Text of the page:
Animated Debate About Weighted Grades

Parents urge school board to give students extra grade point credit for taking college vocational courses

Payson Unified School District Office - South entrance


Payson Unified School District Office - South entrance


Parents will do anything for their kids — even public speaking.

In a spirited discussion with the school board on Monday, Oct. 22, several Payson parents braved talking in front of the board and audience to passionately urge the district to give their children weighted grades for taking classes through the NAVIT program.

“My daughter is in NAVIT,” said Payson Elementary School teacher Allison Randall. “They are taking college-level courses ... they are much more rigorous than high school classes.”

Her comment spoke to the heart of the issue.

The parents want the same sort of grade point boost as students in Advance Placement classes in subjects like English, math, physics and history.

Students take classes at Gila Community College to complete NAVIT programs which include nursing, forestry and Web design, but the grades don’t get the extra weight in calculating grade point averages as the Advanced Placement classes. For instance, a student who earns an “A” in an AP class gets five points instead of four averaged into the student’s grade point average.

Payson High School (PHS) Principal Anna Van Zile made an indepth presentation to the board on why students taking the Advanced Placement (AP) classes receive weighted grades, while the NAVIT students do not.

Her presentation included a comparison of seat time hours, the difficulty of the AP exam, and the lack of examples of other high schools granting weighted grades for dual enrollment classes. AP students only get college credit if they score above a certain level on a tough test of what they’ve learned.

“To give weighted credit to college kids would require that weighted grades should be given to ... dual credit courses,” she said, “Where do you draw the line?”

Dual credit courses include the construction, culinary arts and auto shop classes. Students who take these classes receive college and high school credit for one course.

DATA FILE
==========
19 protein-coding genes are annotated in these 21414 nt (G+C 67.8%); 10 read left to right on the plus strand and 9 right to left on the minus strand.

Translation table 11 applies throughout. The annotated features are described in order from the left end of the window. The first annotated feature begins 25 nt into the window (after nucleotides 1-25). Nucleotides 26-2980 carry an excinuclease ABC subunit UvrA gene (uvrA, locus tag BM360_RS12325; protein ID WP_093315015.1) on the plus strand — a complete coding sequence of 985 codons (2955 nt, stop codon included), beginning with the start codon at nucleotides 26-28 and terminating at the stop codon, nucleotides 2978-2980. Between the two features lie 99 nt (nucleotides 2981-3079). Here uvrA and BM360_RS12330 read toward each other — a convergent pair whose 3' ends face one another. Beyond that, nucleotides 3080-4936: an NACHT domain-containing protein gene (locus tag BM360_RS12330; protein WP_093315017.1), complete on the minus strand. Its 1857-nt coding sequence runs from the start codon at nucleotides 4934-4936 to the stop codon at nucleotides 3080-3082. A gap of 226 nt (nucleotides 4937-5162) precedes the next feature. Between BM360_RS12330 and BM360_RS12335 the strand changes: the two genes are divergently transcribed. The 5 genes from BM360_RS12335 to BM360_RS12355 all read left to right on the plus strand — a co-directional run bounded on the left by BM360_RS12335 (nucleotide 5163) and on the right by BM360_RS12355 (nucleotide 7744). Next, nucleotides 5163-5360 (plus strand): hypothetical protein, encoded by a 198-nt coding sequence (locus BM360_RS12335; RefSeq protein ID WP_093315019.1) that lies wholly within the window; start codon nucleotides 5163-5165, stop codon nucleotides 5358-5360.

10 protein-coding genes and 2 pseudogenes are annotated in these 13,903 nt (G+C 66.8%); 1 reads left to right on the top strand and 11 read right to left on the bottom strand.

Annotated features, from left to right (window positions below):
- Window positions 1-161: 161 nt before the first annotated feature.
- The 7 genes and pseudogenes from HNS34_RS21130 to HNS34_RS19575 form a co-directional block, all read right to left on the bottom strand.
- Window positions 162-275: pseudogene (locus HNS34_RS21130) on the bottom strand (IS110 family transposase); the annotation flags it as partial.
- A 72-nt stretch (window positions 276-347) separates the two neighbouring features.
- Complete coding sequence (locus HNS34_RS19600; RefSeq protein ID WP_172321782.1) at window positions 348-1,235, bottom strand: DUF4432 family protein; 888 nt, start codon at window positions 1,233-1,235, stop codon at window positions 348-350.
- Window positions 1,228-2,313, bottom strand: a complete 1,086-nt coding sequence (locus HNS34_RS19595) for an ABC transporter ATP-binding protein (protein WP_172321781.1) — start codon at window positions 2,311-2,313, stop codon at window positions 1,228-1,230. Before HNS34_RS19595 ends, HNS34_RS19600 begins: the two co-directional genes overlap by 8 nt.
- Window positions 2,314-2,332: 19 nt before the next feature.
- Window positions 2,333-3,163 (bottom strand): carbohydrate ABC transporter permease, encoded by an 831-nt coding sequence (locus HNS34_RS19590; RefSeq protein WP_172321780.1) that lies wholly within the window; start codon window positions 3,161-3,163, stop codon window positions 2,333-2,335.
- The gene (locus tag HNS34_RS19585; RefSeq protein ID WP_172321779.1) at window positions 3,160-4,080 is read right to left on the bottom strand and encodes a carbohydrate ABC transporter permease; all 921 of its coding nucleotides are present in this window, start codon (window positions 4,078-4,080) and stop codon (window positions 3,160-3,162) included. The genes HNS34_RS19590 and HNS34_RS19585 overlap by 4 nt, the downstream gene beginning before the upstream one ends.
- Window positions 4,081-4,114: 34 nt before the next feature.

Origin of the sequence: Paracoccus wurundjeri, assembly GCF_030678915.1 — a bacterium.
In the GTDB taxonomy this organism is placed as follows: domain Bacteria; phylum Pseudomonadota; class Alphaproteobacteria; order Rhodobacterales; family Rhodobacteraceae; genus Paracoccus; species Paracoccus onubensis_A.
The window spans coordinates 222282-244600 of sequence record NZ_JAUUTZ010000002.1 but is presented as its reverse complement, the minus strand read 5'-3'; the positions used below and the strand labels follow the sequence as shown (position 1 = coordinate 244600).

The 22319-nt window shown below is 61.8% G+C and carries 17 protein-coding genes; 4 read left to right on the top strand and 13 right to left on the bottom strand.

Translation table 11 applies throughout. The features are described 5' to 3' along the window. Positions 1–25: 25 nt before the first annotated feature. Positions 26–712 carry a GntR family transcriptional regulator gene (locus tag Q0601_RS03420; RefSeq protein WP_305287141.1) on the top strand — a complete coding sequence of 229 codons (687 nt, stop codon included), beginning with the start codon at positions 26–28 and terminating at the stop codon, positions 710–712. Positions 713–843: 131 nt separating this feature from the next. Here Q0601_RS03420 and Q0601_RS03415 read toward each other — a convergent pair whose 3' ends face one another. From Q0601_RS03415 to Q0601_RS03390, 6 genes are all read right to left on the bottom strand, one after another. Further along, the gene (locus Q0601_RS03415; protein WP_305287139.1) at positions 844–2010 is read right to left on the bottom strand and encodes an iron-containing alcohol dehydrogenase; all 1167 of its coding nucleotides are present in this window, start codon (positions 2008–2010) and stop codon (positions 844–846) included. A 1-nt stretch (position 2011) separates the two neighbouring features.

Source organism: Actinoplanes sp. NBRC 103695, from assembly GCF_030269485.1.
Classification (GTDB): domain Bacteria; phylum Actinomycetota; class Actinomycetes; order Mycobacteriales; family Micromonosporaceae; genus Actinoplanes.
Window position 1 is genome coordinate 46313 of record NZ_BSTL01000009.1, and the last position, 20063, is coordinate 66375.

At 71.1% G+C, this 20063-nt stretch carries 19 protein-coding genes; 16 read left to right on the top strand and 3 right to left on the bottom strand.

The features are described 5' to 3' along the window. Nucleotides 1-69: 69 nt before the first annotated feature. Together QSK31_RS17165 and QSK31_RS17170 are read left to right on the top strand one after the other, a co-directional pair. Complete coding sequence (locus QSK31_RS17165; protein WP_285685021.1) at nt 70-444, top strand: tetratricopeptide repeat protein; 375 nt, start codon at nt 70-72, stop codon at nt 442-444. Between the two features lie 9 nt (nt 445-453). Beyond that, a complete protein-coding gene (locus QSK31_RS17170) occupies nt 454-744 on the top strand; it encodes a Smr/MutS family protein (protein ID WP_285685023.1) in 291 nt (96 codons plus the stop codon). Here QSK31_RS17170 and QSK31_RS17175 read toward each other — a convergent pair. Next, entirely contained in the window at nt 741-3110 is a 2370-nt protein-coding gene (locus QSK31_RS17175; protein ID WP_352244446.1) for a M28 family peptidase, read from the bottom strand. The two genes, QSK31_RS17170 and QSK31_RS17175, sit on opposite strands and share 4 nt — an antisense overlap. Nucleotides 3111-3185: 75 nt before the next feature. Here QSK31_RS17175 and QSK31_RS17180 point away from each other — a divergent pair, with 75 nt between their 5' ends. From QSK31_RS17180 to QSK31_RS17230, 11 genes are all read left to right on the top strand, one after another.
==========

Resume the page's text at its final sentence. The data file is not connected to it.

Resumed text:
School board member Matt Van Camp said the board has wrestled with this issue for four years.

“How do you decide which NAVIT courses to weight and which not?” he asked. “You can’t just take auto shop and weight it the same as an AP course. So far, there has not been a good solution.”

Currently, the high school offers AP biology, chemistry, physics and calculus. Students must have a teacher recommend them for the AP course.

Parent Mary Ann Runzo said NAVIT students must take an entrance exam to qualify, which she feels is just as much of a prerequisite as a teacher recommendation.

She said it is hard for students and parents to support the NAVIT program when they are not recognized for the increased rigor of the classes, which often result in a student receiving a lower grade than if they would have taken the course at the high school.

“We want to support NAVIT, but the high school is not giving them credit for what they do,” she said. “They are taught by college professors.”

Van Zile suggested solving the issue by only giving weighted grades to AP students who receive a three or higher on the AP exam.

She said that up until this point, so long as students showed up for the AP exam they would receive a weighted grade.

“Some students have gone in to take the test to answer the questions they thought manageable and then sat through the rest of the test,” she said.

Van Zile said AP classes could be accepted by colleges for credit. However, she said some of the tougher colleges, such as the Ivy League schools, require a score of four or more to give college credit.

The principal said she found no other high schools that linked a weighted grade to the score on the AP exam.

The school board will return to this issue at a future meeting, as this was an item for discussion only.


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